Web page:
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Logo of Wayne library - it represent constrution worker helmet and text with the name of the library

npm PRs Welcome

Service Worker Routing library for in browser HTTP requests

It's like Express inside Service Worker.

Most of the time Service Worker is used for caching of HTTP requests and making the app work when there is no internet (mostly for PWA), but in fact you can create completely new responses to requests that never leave the browser. This library make that easier by adding simple API similar to Express.

Usage

Installation from npm:

npm install @jcubic/wayne
yarn add @jcubic/wayne

Standard way of installing the service worker as ES Module

if ('serviceWorker' in navigator) {
    const scope = location.pathname.replace(/\/[^\/]+$/, '/');
    navigator.serviceWorker.register('sw.js', {scope, type: 'module'})
             .then(function(reg) {
                 reg.addEventListener('updatefound', function() {
                     const installingWorker = reg.installing;
                     console.log('A new service worker is being installed:',
                                 installingWorker);
                 });
                 // registration worked
                 console.log('Registration succeeded. Scope is ' + reg.scope);
             }).catch(function(error) {
                 // registration failed
                 console.log('Registration failed with ' + error);
             });
}

Inside same file you can send AJAX requests with standard fetch API.

function get(url) {
    fetch(url)
      .then(res => res.text())
      .then(text => output.innerHTML = text);
}

input.addEventListener('click', () => {
    get(`./user/${user_id.value}`);
});

error.addEventListener('click', () => {
    get(`./error`);
});

Service worker - sw.js file - the file import library from CDN.

import { Wayne } from 'https://cdn.jsdelivr.net/npm/@jcubic/wayne';

const app = new Wayne();

const users = {
  1: 'Jakub T. Jankiewicz',
  2: 'John Doe',
  3: 'Jane Doe'
};

app.get('/user/{id}', function(req, res) {
  const user = users[req.params.id];
  if (user) {
    res.json({result: user});
  } else {
    res.json({error: 'User Not Found'});
  }
});

app.get('/error', function(req, res) {
  nonExisting();
});

Demo

See simple demo the service worker is defined as code above.

API reference

Wayne object has those methods that correspond to HTTP methods

  • get
  • post
  • put
  • delete
  • patch

each method accepts URL with markers inside curly brackets those markers will be available from Request.params object. Request object is browser native object of a given request see MDN for details. The only change to the native API is that the object have proeprty params.

Here are few most important Request properties:

  • headers - Headers object to get key/value pairs use Object.fromEntires(req.headers.entries()).
  • method - request method as string.
  • url - string with full URL.
  • referrer - HTTP referer.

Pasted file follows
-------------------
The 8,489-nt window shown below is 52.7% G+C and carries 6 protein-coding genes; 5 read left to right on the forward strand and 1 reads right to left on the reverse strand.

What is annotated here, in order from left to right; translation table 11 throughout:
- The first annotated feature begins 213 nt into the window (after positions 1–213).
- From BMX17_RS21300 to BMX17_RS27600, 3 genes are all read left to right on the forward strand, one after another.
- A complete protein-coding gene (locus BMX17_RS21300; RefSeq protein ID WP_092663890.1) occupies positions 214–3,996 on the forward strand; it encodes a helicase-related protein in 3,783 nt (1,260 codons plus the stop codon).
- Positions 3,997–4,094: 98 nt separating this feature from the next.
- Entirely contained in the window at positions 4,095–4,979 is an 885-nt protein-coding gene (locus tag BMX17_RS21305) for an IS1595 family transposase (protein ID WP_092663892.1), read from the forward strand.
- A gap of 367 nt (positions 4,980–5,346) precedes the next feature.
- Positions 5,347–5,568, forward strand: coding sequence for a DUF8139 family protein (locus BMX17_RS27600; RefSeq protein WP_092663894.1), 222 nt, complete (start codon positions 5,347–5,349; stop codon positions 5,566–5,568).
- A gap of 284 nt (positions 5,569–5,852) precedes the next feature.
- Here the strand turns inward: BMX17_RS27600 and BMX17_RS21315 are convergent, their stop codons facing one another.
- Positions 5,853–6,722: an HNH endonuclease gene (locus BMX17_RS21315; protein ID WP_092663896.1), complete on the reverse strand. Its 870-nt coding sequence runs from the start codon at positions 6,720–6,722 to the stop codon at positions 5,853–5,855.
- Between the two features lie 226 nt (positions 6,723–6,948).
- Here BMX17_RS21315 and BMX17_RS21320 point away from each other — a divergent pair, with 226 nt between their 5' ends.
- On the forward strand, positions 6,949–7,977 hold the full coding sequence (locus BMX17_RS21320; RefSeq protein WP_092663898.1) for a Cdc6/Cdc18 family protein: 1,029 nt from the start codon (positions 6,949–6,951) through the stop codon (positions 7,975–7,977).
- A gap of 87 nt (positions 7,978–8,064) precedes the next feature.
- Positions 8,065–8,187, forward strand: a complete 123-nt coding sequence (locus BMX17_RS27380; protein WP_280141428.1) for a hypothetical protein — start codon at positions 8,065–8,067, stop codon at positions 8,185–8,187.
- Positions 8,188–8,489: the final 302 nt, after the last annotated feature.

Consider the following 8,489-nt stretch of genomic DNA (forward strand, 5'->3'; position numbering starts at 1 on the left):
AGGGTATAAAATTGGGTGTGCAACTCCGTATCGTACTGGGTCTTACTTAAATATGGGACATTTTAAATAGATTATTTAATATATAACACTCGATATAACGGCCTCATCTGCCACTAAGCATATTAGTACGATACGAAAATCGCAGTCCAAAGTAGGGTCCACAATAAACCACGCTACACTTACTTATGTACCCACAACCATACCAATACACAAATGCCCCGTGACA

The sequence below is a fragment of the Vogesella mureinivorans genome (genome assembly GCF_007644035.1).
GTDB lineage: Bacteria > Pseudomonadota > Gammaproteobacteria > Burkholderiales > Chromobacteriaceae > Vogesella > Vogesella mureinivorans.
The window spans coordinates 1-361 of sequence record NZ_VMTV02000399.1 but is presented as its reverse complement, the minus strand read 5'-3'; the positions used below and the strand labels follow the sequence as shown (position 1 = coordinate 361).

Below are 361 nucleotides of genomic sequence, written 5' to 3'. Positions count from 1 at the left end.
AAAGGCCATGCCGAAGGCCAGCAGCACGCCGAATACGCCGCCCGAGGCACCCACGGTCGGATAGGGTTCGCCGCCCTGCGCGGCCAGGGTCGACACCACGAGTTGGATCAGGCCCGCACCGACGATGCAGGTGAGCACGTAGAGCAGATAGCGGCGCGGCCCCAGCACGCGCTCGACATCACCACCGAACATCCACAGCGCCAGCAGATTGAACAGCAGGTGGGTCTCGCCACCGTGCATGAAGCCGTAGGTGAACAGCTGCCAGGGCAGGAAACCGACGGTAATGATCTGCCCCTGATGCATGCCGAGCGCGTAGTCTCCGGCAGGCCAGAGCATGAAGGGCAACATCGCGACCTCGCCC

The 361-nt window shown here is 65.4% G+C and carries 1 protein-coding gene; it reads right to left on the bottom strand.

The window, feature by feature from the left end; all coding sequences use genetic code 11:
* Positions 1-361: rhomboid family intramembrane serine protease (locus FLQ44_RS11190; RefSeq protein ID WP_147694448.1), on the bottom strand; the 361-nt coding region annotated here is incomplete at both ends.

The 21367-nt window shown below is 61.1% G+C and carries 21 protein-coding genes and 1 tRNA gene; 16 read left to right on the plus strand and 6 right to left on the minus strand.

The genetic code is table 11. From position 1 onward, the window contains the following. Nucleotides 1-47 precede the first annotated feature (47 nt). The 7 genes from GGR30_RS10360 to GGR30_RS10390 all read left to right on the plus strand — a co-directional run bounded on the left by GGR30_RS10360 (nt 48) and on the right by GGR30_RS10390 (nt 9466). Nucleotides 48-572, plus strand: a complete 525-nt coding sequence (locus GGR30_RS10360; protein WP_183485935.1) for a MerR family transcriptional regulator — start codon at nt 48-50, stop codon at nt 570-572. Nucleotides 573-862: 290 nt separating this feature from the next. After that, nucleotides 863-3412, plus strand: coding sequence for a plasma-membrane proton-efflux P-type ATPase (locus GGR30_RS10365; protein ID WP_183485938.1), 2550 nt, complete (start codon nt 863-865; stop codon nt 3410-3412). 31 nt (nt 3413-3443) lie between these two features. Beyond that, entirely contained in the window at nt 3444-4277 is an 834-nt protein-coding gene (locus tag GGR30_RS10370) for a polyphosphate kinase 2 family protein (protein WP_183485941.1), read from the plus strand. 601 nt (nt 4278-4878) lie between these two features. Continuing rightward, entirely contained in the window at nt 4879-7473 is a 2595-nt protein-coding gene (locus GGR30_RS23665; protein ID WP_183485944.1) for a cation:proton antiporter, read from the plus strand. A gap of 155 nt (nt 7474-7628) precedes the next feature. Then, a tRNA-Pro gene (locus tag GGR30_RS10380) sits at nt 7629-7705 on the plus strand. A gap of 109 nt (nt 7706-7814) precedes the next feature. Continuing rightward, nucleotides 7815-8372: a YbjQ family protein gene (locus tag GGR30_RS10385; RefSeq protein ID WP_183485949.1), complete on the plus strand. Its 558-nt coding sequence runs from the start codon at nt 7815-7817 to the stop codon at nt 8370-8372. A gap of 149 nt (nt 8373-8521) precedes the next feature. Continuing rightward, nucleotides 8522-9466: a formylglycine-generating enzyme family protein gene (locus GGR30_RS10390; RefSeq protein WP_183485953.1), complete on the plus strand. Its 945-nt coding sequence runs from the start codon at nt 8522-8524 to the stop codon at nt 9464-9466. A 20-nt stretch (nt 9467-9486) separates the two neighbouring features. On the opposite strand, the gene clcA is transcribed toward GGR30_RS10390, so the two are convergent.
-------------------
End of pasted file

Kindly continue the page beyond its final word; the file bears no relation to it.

• arrayBuffer() - Returns a promise that resolves with an ArrayBuffer representation of the request body.
  • blob() - Returns a promise that resolves with a Blob representation of the request body.
  • formData() - Returns a promise that resolves with a FormData representation of the request body.
  • json() - Returns a promise that resolves with the result of parsing the request body as JSON.
  • text() - Returns a promise that resolves with a text representation of the request body.

Response object is instance of HTTPResponse that have methods:

  • html()
  • json()
  • text()
  • send()

each of those methods accepts string as first argument. Second argument are options:

  • headers - any headers as key value pairs or you can pass Headers object.
  • statusText - The status message associated with the status code, e.g., OK.
  • status - The status code for the response, e.g., 200.
  • type - Content-Type of the response (MIME).

Story

The idea of using a Service worker to serve pure in browser HTTP requests has a long history. I first described the usage of this technique in the article from 2018: How to create Web Server in Browser. In June 2022, I came up with a cool new way of using this technique. While creating PoC for the article I'm going to write (will update this story when ready), I realized that I can extract all the logic of creating those fake HTTP requests into a library. This is how Wayne was born.

The name of the library was inspired by the scene in Wayne's World 2 in which Wayne dresses up as a construction worker.

Watch the video

I hightly recommend both movies if you haven't seen them already.

Contribution

If you have any ideas for an improvement don't hesitate to create an issue. Code contributions are also welcome.

Working on your first Pull Request? You can learn how from this free series How to Contribute to an Open Source Project on GitHub

Aknowledge

  • Part of the content of this README was based on text from MDN.
  • Logo use illustration from OpenClipart.

License

Released with MIT license
Copyright (c) 2022 Jakub T. Jankiewicz